From research scientist to singer-songwriter; Max Stalling to take the stage at LJT

Many people carry a passion for a talent or a craft. In many cases, this talent is left as a hobby rather than a full-time profession. For singer-songwriter Max Stalling, this was the case until a life-changing event taught him to grab life by the horns and pursue his passion.

Stalling has performed his best on-stage since the early nineties, with his first record releasing in 1997. Stalling’s passion for music has its origins as far as his junior high days.

“I’ve always written prose all the way back into junior high” Stalling said. This passion has carried him through junior high and into graduate school, where he’s, “added a guitar to the equation.”

While Stalling held a passion during his early days, his motive to begin to preform on a professional level was sparked after the World Trade Center attack on Sept. 11 2001.

“I’d already been gigging for a while but (I) decided to leave my day job and pursue music full-time on the day the attacks on the World Trade Center happened in September 11, 2001,” said Stalling. “I had already been thinking about quitting my really good day job at Frito Lay (as a research scientist). Any one of us could have been on those planes or buildings. The drama and trauma of that day just reinforced my belief that life is too short to miss an opportunity to do what you really love to do…I love to write songs.”

With this newly-reinforced belief in tow, Stalling made preparations and resigned from his job near the beginning of 2002. Following his resignation, Stalling had an interesting jump-start into his new career.

“That first weekend as a ‘self-employed singer-songwriter’ I played Bass Hall on Friday night (opening for Bruce and Charlie Robison),” Stalling said. “Then headlined Gruene Hall for the first time on Saturday night.”

During his first few days as a singer-songwriter, Stalling looked up to many artist for inspiration and ideas, namely Guy Clark, Robert Earl Keen, Lyle Lovett, Merle Haggard, Tom Petty, James Taylor, Jimmy Buffett, Jim Croce, Tommy Alverson and Larry Joe Taylor.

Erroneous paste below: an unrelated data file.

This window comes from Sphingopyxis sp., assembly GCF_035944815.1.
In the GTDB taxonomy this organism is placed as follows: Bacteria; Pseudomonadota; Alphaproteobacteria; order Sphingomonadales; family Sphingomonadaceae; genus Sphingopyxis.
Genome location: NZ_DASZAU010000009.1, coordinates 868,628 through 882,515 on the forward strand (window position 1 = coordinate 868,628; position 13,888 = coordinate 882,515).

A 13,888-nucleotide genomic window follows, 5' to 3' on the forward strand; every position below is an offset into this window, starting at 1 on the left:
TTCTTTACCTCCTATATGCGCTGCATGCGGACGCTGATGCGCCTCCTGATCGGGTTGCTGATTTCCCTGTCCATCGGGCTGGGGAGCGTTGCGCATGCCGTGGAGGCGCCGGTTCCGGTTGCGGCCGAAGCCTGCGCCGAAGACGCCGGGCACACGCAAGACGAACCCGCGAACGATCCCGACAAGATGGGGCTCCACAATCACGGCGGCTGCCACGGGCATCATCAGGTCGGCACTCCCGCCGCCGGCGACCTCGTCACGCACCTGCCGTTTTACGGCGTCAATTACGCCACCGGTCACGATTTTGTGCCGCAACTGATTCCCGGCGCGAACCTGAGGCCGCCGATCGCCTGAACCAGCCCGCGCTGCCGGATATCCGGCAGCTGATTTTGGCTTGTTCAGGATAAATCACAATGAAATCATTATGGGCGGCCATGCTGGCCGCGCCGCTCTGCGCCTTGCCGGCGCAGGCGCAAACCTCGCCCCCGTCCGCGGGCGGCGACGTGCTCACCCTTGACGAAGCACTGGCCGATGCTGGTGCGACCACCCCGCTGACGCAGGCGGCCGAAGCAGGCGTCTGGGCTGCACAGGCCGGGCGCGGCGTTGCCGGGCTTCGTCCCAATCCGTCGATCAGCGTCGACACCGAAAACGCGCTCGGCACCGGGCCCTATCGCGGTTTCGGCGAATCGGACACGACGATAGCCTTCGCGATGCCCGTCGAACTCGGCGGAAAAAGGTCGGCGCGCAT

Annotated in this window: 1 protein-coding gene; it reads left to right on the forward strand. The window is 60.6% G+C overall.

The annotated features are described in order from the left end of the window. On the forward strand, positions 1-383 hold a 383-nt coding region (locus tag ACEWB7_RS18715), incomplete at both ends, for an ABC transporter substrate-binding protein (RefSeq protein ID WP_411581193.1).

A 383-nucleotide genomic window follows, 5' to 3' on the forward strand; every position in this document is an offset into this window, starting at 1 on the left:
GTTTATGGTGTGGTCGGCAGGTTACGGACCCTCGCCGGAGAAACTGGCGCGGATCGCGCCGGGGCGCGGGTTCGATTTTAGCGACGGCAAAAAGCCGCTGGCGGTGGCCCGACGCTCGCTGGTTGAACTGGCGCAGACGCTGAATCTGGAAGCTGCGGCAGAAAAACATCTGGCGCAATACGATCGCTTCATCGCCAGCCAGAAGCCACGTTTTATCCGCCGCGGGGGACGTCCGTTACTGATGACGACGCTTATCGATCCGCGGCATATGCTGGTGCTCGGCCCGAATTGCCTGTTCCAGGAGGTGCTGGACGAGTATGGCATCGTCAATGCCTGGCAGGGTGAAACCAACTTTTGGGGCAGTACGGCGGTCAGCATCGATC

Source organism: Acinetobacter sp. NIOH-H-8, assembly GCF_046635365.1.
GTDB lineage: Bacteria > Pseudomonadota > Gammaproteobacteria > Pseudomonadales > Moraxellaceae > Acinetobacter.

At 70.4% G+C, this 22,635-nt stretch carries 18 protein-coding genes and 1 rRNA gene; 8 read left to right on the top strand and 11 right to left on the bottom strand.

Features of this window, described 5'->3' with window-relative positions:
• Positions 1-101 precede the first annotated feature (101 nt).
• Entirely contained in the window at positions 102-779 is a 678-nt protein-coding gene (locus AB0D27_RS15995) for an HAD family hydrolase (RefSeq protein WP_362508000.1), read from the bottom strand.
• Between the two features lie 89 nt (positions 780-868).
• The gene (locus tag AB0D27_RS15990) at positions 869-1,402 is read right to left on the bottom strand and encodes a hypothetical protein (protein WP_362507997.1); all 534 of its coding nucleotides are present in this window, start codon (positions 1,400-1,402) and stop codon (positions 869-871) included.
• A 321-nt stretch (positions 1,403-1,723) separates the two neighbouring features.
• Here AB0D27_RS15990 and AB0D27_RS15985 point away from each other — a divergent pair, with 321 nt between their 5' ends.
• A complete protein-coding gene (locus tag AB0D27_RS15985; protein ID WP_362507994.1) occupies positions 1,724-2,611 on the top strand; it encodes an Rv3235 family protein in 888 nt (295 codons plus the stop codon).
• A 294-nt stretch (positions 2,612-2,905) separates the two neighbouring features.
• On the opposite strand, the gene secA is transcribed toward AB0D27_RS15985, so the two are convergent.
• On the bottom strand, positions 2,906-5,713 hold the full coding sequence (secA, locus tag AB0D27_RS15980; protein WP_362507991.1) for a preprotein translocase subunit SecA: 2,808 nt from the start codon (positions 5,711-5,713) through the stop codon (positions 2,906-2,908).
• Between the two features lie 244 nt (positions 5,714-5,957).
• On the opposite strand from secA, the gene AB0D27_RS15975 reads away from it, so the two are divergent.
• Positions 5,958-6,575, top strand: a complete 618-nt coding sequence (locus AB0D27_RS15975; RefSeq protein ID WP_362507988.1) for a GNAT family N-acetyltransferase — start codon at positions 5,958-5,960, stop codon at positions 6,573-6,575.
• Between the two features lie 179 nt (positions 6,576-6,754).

As he’s carried on his career over the years Stalling has faced many challenges but his biggest one was the ever changing music industry.

“Keeping up with the fast-moving changes in the way music is consumed and marketed,” Stalling said. “The move to digital has been exciting and fun but the landscape changes constantly. It takes a lot of energy and creativity to try and keep up while a t the same time finding time to be writing and putting out new music.”

As he finds himself overcoming these challenges, Stalling has found himself with the challenge of writing new songs.

“When I first started, I knew NOTHING about songwriting and so everything was new and exciting and interesting. Now that I’ve been doing it for a while, it seems like I’ve put more ‘do’s and don’ts’ into the process and that can take a tiny bit of the fun out of it,” Stalling said. “I try to remember what Guy Clark said about songwriting: ‘There’s three rules to songwriting….unfortunately, nobody knows what they are’.”

Despite this challenge, Stalling does not intend to stall the creation of his new songs.

“I consider myself a songwriter before the singer or performer part,” said Stalling. “My songs are like kids to me…I try to raise them right and hope they go out in the world and make a difference in other people’s lives.”

He reports that a new live project is in the works towards mastery alongside with a new studio project that may begin later this year.

For the time being, Stalling is much anticipating the fruits of his labor coming to fruition in 2019.

“Getting some new material out and playing some new venues,” Stalling said. “We are going to be doing a little more out of state this year…Oklahoma, North Carolina, Georgia, etc.”

As LJT stems closer, Stalling looks forward to his performance, the good times, being able to see everyone and feels happy to make new memories.

Don’t miss out on seeing Max Stalling at LJT Wednesday April 24 on the Allsup’s stage.